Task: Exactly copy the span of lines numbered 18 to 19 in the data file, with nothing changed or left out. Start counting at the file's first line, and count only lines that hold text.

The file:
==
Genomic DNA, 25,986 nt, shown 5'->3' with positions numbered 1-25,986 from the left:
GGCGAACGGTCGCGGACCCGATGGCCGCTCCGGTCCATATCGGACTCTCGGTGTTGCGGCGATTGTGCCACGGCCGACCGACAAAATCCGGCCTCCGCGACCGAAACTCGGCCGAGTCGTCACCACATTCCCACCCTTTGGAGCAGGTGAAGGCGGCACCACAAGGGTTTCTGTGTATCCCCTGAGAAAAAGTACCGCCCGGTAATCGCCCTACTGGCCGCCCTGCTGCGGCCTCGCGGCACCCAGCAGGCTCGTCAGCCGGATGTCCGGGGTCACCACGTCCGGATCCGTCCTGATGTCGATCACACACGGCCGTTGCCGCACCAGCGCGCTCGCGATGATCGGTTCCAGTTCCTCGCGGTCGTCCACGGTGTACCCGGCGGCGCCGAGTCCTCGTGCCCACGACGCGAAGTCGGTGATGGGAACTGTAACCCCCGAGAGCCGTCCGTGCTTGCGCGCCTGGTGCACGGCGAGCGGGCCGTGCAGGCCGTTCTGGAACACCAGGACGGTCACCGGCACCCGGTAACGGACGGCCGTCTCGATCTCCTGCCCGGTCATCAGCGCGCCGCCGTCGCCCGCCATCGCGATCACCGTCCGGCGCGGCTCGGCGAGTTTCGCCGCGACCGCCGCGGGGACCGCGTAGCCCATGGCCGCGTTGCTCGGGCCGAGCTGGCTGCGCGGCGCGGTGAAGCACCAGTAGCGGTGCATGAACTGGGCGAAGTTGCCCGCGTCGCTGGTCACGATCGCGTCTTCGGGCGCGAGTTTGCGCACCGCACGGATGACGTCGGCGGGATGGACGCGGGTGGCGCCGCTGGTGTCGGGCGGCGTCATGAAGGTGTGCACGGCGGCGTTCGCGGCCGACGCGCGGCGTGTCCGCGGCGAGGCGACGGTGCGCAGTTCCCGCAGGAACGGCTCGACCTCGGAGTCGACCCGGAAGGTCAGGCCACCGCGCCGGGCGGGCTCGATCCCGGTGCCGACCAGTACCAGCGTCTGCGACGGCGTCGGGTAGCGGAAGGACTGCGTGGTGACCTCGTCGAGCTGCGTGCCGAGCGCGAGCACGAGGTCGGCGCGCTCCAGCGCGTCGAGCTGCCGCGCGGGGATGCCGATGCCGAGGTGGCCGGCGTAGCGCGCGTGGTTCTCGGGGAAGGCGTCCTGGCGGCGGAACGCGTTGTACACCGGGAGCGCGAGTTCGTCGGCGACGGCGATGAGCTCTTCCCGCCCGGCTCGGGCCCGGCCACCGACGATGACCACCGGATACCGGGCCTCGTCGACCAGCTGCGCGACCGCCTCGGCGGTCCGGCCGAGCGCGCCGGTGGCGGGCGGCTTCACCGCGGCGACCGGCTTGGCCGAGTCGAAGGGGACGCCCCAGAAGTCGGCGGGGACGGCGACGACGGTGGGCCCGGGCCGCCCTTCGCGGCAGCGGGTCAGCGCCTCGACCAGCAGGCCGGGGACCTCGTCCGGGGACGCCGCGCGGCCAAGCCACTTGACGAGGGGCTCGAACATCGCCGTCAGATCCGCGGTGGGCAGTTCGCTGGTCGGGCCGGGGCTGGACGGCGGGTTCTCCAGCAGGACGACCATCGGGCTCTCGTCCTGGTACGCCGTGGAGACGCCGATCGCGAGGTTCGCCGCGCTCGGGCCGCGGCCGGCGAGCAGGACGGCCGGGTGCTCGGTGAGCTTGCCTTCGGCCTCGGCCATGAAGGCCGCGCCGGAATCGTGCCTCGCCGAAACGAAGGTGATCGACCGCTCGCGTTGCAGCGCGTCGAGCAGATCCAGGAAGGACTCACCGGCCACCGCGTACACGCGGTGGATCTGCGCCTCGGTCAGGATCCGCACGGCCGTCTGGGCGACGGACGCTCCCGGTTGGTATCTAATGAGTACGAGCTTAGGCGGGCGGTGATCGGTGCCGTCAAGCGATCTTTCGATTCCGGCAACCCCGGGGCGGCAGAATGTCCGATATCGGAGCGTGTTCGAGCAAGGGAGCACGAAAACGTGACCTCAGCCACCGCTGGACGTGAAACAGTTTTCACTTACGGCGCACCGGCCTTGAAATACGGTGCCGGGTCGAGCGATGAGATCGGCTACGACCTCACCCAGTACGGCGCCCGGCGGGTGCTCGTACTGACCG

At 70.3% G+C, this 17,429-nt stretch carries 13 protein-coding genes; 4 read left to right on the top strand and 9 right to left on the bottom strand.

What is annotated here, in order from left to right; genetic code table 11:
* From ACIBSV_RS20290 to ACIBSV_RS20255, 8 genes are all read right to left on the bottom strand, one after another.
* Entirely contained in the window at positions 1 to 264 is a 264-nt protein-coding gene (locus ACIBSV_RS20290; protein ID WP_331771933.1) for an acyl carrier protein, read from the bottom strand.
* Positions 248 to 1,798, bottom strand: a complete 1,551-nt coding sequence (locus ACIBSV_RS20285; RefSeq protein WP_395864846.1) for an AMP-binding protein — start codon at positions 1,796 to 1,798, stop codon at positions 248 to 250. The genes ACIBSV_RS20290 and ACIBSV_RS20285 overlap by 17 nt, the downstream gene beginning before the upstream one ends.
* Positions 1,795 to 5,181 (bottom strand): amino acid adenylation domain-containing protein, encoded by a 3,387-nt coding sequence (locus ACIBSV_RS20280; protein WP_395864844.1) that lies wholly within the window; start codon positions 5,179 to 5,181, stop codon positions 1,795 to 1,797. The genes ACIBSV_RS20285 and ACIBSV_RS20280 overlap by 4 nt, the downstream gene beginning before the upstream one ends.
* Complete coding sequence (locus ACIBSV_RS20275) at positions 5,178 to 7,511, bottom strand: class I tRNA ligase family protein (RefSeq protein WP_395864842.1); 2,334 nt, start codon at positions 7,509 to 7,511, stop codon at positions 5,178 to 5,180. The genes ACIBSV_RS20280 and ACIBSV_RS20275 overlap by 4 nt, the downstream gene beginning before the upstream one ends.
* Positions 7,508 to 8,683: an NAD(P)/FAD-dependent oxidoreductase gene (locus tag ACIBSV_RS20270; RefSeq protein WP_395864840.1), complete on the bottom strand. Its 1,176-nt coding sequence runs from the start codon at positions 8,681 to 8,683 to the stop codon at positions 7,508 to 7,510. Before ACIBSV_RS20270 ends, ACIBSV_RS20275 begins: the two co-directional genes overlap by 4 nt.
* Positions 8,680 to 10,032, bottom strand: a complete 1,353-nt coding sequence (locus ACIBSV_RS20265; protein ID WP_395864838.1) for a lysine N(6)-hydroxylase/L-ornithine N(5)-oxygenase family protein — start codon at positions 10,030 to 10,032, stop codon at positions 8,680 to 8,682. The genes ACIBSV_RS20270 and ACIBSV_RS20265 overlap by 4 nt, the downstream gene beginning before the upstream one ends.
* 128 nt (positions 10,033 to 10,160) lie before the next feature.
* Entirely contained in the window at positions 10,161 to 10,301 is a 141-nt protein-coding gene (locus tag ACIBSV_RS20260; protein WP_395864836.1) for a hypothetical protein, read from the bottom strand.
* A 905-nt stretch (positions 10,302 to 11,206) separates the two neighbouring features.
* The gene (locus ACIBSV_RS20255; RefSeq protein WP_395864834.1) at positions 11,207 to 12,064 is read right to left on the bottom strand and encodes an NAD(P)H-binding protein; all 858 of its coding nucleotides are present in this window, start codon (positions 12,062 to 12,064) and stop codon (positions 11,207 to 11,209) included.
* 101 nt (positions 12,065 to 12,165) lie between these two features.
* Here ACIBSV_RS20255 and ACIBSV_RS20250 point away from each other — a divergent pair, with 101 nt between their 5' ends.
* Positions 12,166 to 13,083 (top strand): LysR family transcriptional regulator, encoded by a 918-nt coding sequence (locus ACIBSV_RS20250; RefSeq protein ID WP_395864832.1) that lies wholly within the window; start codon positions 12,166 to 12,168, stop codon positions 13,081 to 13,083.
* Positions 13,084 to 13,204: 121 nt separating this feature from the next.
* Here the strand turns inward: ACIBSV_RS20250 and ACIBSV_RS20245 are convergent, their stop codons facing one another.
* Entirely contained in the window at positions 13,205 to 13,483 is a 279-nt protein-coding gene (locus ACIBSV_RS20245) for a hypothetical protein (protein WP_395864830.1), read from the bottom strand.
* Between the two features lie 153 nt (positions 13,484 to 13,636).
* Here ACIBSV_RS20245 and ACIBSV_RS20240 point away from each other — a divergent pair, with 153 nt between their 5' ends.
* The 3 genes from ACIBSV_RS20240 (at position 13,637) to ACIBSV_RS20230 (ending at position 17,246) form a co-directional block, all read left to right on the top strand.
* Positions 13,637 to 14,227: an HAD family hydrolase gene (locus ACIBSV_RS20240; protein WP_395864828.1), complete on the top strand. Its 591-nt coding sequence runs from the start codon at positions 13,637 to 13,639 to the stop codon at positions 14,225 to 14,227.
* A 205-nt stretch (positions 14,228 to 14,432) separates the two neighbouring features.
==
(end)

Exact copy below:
* Positions 12,166 to 13,083 (top strand): LysR family transcriptional regulator, encoded by a 918-nt coding sequence (locus ACIBSV_RS20250; RefSeq protein ID WP_395864832.1) that lies wholly within the window; start codon positions 12,166 to 12,168, stop codon positions 13,081 to 13,083.
* Positions 13,084 to 13,204: 121 nt separating this feature from the next.